Overall, the highlands of Scotland provide excellent topographical conditions for hydroelectric dams, enabling the country to develop an extensive network of hydropower stations and take advantage of local water resources for renewable energy generation.


Wales has emerged as a major center for hydroelectric power in the UK due to its mountainous geography and high annual rainfall. The Snowdonia region in northern Wales has been the focal point for several major hydroelectric projects. This includes the Dinorwig and Ffestiniog power stations, which are located near Snowdon, the highest mountain in Wales.

The Dinorwig power station is the largest hydroelectric pumping station in Wales with an installed capacity of 1,728 megawatts. Built inside Elidir mountain near Llanberis, Dinorwig uses Marchlyn Mawr reservoir and Llyn Peris lake to generate electricity. Dinorwig provides vital peak power generation for the national grid and helps balance supply and demand.

Nearby is the Ffestiniog power station, which utilizes a series of tunnels and pipelines connected to lakes in the mountains above Blaenau Ffestiniog. With 13 hydroelectric generators, Ffestiniog has an installed capacity of 360 megawatts. Along with Dinorwig, it demonstrates how Wales’ mountainous geography is ideal for pumped storage hydroelectricity.

These stations in Snowdonia provide clean renewable energy, attract tourism, and serve as engineering landmarks. The scale of hydroelectric development reflects Wales’ emergence as a center for renewable energy in the UK.

Northern England

Northern England has several large hydroelectric power stations thanks to the hilly topography of the Pennines. The Kielder Water power station located at Kielder Reservoir in Northumberland is one of the largest in England with an installed capacity of 100MW. Its location high in the Pennines allows it to generate electricity using the natural downhill flow of water. Another major hydroelectric plant is located at the Derwent Reservoir in the Peak District National Park, harnessing the power of the Derwent River as it flows through the hills. The geography and rivers of Northern England are thus ideal for hydroelectric power generation.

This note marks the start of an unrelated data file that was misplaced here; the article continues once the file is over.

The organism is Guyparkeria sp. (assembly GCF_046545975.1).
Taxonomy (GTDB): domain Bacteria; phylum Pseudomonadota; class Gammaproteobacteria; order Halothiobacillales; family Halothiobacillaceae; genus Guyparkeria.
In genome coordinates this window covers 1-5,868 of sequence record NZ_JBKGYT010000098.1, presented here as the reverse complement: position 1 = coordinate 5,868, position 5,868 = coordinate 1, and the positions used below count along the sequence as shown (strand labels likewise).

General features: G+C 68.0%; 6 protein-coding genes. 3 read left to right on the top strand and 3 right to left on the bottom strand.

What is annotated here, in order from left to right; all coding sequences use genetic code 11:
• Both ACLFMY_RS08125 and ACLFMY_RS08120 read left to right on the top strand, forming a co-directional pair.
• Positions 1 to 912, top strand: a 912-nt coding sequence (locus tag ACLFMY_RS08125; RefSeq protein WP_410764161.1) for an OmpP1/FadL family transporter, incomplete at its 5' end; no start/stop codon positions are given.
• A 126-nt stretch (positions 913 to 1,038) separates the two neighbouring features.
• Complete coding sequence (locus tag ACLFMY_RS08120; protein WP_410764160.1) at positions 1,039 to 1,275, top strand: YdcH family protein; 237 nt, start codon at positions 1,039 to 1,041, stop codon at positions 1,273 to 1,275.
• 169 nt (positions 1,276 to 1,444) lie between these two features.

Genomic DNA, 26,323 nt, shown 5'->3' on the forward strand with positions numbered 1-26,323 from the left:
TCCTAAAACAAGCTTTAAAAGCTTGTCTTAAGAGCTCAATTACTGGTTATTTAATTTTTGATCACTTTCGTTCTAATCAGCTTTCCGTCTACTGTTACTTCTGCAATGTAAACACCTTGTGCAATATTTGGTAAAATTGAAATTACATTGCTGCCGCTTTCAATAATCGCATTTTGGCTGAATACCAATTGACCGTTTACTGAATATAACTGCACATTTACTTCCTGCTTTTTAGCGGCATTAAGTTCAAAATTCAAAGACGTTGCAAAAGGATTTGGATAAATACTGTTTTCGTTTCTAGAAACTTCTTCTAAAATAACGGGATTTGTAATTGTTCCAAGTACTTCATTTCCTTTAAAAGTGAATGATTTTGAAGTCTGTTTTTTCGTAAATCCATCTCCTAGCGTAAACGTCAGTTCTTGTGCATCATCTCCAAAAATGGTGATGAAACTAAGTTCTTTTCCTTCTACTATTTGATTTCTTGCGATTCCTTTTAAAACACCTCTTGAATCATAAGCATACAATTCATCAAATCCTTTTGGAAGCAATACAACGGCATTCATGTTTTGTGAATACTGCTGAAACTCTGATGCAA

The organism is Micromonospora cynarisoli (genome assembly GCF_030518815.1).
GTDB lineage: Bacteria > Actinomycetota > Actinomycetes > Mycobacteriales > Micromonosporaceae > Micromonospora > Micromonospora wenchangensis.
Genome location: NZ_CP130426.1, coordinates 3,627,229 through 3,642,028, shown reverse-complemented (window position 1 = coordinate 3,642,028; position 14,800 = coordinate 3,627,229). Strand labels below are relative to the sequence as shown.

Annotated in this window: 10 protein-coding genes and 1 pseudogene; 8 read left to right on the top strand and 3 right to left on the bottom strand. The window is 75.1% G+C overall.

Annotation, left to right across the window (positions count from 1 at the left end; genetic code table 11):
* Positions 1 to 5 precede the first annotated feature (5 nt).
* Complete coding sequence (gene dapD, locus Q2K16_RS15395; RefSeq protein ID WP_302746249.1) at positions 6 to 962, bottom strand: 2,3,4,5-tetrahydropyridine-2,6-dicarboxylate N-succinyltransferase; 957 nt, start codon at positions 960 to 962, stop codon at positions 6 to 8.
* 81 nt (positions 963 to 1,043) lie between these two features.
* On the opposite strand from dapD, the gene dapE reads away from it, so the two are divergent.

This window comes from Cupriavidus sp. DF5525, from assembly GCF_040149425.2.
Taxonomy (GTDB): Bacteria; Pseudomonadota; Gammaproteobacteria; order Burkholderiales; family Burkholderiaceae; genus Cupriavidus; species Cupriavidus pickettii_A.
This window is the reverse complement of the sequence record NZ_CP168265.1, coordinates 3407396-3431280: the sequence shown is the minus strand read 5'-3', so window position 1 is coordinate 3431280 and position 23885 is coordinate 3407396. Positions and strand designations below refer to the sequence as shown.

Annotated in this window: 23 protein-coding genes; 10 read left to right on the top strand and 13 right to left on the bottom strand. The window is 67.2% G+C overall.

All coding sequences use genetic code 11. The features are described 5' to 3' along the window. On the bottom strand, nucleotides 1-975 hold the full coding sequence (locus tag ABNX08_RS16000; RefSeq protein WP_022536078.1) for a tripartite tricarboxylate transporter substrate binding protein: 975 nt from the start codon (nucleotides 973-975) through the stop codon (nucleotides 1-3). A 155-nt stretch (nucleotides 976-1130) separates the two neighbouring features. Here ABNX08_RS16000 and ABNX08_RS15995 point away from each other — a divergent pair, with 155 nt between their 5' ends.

Southern England

lake district landscape
While northern England and Scotland have the majority of hydroelectric power stations in the UK due to the mountainous terrain, there are still some notable hydroelectric facilities located across southern England. This region tends to have fewer hydroelectric stations compared to the north, but facilities like Romney Weir in Kent and Haverthwaite in Cumbria still generate clean renewable energy through hydropower.